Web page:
Six Questions About Wind & Storage
The industry is buzzing about solar & storage. What about wind & storage?
Although wind & storage has not experienced the same interest as solar + storage in the U.S., projects in ERCOT have shown that these pairings can succeed. Recently, Daniel Finn-Foley, Senior Energy Storage Analyst, and Hong Durandal, Business Analyst at MAKE authored a research insight examining current economics and market conditions for wind + storage. The note, U.S. Wind + Storage - The Business Case, can be found here. Daniel and Hong discussed some of the key themes of their findings in the six questions below.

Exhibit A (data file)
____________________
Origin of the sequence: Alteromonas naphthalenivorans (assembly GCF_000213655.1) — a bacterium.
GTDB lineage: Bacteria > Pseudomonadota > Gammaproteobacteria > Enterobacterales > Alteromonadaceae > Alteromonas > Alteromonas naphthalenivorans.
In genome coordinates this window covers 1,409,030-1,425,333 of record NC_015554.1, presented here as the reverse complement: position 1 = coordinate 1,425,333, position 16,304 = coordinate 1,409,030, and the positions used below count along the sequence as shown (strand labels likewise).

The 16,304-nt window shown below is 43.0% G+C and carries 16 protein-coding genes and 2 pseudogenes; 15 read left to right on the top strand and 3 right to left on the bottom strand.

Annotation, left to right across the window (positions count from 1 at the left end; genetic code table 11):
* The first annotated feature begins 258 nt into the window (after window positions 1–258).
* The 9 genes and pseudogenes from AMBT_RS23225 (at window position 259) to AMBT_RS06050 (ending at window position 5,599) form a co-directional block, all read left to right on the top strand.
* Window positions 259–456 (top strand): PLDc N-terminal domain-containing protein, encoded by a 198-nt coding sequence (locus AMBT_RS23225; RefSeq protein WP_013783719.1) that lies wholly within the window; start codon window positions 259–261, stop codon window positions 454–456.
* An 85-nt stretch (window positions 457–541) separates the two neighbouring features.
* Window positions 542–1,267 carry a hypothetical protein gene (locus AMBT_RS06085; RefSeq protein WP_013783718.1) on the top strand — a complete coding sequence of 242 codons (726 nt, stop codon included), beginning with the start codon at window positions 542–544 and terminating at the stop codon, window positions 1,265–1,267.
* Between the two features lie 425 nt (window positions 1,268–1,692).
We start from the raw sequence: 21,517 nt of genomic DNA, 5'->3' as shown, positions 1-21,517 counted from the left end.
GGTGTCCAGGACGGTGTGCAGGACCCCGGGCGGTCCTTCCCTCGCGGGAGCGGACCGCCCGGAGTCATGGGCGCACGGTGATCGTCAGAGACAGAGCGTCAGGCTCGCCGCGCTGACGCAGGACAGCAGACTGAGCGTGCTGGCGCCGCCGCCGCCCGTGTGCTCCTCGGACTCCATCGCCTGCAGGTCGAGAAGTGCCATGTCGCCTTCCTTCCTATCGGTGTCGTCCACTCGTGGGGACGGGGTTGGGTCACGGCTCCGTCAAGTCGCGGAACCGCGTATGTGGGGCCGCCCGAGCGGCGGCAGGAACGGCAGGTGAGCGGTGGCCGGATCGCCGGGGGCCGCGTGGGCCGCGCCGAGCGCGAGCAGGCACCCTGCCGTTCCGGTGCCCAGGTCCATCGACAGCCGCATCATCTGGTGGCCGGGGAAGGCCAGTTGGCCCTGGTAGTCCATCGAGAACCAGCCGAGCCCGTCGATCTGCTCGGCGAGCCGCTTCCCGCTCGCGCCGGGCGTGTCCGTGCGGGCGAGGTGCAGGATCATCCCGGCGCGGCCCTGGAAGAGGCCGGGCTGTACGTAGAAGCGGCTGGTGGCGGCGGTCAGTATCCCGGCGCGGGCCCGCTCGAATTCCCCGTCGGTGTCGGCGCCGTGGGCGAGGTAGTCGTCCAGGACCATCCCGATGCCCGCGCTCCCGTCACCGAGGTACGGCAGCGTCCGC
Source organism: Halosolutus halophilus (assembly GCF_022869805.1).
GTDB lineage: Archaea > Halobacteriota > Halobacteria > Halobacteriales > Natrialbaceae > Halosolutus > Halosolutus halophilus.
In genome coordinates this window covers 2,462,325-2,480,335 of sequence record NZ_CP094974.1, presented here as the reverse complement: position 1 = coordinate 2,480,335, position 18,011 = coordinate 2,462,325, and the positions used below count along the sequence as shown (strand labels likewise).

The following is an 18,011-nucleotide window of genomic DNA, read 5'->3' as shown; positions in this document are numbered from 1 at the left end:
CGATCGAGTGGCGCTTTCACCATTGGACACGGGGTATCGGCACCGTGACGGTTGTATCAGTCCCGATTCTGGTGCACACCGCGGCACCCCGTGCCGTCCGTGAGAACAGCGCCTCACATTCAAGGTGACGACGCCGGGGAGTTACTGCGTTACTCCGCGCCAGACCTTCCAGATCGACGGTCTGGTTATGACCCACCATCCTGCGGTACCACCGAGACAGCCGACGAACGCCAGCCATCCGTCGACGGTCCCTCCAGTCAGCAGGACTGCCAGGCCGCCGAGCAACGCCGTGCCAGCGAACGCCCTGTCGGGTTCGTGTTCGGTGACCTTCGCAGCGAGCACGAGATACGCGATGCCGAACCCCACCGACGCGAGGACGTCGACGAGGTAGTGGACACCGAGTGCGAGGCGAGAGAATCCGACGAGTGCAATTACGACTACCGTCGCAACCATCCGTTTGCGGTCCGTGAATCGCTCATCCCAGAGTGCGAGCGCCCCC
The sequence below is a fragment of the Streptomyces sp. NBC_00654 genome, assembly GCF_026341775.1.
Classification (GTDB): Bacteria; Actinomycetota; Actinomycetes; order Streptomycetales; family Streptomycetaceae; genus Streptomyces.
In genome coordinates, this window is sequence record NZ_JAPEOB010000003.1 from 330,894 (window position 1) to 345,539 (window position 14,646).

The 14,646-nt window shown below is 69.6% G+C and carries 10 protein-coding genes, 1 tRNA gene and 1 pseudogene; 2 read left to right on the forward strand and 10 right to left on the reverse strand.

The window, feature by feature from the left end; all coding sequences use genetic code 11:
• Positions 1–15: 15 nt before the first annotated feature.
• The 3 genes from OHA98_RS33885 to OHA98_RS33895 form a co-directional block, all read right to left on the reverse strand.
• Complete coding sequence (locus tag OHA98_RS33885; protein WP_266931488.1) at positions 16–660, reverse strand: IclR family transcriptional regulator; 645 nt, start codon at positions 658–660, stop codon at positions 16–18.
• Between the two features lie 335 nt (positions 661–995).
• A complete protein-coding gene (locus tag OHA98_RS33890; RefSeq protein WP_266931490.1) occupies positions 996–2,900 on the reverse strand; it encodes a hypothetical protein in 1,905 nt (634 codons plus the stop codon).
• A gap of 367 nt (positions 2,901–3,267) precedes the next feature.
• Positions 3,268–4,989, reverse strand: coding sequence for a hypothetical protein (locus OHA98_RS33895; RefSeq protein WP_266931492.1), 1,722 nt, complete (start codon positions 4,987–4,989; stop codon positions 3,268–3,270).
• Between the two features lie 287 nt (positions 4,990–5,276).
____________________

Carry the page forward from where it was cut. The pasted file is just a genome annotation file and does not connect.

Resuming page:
Why is it worth talking about wind + storage now?
Daniel Finn-Foley (DFF): We have been talking about solar + storage for some time now as the business case for this pairing is clear and generally agreed upon. The more predictable energy supply from solar makes it an excellent fit for storage, and we are seeing firming and time-shifting applications in multiple markets across the U.S. The business case for wind + storage, however, is not as clear, given the more unpredictable energy supply and the predominant usage of the production tax credit (PTC) over the investment tax credit (ITC). As storage costs continue to drop, however, innovative use cases surrounding wind + storage could begin to emerge.